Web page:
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Minimally Invasive Propylactic Gastropexy in Dogs
Gastric Dilatation-Volvulus (GDV, commonly referred to as “Bloat”) is a rapidly life-threatening disease characterized by gas and/or fluid and food distension of the stomach, followed by a severe rotation (often 180-360 degrees) on its axis. The pressure from the distended stomach cuts off the blood supply to the pet’s hind end, and animals can die within hours if not treated.
Giant Breeds (such as Great Danes and Rottweilers) are at highest risk, with other large breed, deep-chested dogs (such as German Shepherds and Labrador Retrievers) are at highest risk, but the problem can occur in medium to even small breeds of dogs.
Dogs having had an episode of dilation without volvulus (true bloat) are at extremely high risk for GDV, as are dogs with a family member who has had a GDV; risk increases with age.
Numerous techniques regarding feeding and activity have been purported to increase or decrease the risk of GDV, but only a gastropexy (surgically attaching the stomach to the body wall to prevent it from twisting) has proven effective in virtually eliminating the risk of GDV.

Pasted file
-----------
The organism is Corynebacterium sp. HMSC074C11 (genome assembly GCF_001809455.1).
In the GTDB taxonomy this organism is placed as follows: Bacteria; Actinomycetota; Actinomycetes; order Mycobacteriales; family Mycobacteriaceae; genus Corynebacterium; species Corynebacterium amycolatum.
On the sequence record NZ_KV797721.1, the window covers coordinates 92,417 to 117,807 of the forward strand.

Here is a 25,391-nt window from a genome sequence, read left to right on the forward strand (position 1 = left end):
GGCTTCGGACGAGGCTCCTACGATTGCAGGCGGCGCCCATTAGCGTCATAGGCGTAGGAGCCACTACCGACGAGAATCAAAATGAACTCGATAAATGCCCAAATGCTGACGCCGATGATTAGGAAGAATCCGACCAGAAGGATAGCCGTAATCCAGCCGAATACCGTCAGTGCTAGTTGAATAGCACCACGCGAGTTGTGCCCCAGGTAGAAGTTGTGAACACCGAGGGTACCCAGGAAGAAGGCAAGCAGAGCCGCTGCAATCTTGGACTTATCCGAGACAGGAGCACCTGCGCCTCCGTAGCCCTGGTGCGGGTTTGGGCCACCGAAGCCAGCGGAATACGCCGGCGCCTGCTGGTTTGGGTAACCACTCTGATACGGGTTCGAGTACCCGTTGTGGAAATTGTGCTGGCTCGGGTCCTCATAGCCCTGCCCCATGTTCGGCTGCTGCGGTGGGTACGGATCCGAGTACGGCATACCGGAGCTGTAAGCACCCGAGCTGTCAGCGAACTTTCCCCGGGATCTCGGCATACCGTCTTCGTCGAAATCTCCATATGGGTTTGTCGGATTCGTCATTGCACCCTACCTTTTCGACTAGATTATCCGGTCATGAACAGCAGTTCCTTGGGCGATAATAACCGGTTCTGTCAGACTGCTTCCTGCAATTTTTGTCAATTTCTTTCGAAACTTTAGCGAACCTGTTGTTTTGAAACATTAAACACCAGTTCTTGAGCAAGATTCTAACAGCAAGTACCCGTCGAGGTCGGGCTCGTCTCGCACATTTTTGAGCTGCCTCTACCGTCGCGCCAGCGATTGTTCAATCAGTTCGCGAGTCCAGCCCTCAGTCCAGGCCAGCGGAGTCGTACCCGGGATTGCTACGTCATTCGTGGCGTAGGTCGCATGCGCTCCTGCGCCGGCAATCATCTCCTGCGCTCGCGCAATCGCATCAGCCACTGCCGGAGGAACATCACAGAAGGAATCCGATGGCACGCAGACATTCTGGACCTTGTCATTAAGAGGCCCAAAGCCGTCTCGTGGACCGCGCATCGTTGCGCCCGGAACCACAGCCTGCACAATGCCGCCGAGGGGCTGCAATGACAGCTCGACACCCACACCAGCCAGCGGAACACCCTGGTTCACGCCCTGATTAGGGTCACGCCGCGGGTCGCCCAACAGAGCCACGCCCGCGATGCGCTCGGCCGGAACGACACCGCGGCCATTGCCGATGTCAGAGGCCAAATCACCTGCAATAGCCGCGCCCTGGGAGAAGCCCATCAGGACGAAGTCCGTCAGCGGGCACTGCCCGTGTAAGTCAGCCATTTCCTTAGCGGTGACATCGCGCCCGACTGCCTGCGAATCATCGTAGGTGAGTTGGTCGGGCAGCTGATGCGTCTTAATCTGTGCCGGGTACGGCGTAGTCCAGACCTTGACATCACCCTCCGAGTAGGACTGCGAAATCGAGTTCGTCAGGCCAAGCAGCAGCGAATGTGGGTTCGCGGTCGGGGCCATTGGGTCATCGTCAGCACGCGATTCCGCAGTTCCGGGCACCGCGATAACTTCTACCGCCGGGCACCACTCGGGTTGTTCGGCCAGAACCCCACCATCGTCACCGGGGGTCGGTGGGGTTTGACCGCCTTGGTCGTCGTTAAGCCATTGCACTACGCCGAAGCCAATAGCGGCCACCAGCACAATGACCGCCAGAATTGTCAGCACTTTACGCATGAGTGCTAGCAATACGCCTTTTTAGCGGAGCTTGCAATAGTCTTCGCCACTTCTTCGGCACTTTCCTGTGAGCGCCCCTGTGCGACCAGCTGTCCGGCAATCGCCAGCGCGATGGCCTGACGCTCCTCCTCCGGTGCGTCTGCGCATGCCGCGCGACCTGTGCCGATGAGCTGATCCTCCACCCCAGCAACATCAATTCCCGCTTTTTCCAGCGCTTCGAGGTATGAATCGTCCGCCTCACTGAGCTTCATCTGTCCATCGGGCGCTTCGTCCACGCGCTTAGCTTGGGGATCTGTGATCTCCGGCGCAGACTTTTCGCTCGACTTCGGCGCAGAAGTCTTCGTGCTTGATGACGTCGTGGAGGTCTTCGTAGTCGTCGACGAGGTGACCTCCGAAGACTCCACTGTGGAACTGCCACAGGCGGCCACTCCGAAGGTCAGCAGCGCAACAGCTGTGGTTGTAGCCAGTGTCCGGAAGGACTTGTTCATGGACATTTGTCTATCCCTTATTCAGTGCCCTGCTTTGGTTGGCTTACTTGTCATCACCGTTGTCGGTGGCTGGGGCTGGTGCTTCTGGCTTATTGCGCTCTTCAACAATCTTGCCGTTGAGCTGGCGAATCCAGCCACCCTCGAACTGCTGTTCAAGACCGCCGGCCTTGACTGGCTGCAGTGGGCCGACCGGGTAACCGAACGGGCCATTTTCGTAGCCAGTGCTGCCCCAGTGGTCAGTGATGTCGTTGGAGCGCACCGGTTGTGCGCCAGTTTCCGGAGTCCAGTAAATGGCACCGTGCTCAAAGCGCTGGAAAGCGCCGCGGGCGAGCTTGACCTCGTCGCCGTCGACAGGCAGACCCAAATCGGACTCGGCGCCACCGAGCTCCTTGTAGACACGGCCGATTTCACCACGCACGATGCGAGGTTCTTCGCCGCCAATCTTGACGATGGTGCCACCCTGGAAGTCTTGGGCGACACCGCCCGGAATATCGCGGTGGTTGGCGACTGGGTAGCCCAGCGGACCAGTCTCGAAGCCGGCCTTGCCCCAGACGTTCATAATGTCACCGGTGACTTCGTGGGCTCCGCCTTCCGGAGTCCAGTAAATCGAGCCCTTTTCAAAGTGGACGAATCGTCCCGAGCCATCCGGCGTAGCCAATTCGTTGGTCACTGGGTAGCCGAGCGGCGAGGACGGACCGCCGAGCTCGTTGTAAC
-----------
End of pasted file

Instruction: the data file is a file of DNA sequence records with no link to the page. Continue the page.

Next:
A gastropexy can be performed via open surgery or in less-invasive fashion via endoscopic or laparoscopic assistance.
Endoscopy allows the stomach to be dilated and held against the right lateral body wall
Entire surgery can be done through a 4cm paracostal (just behind the last rib) incision (the length of the gastropexy itself)
Decreased morbidity (complications)
Permanent adhesion results in lifelong reduction in risk of life-threatening GDV.
Can be done as early as 6 months old.
Please schedule an appointment with our board-certified surgeon, Dr. Jeff Christiansen at the clinic of your choice, to discuss prophylactic gastropexy to improve your pet or patient's length and quality of life.
If you have additional questions, please feel free to e-mail Dr. Christiansen directly.
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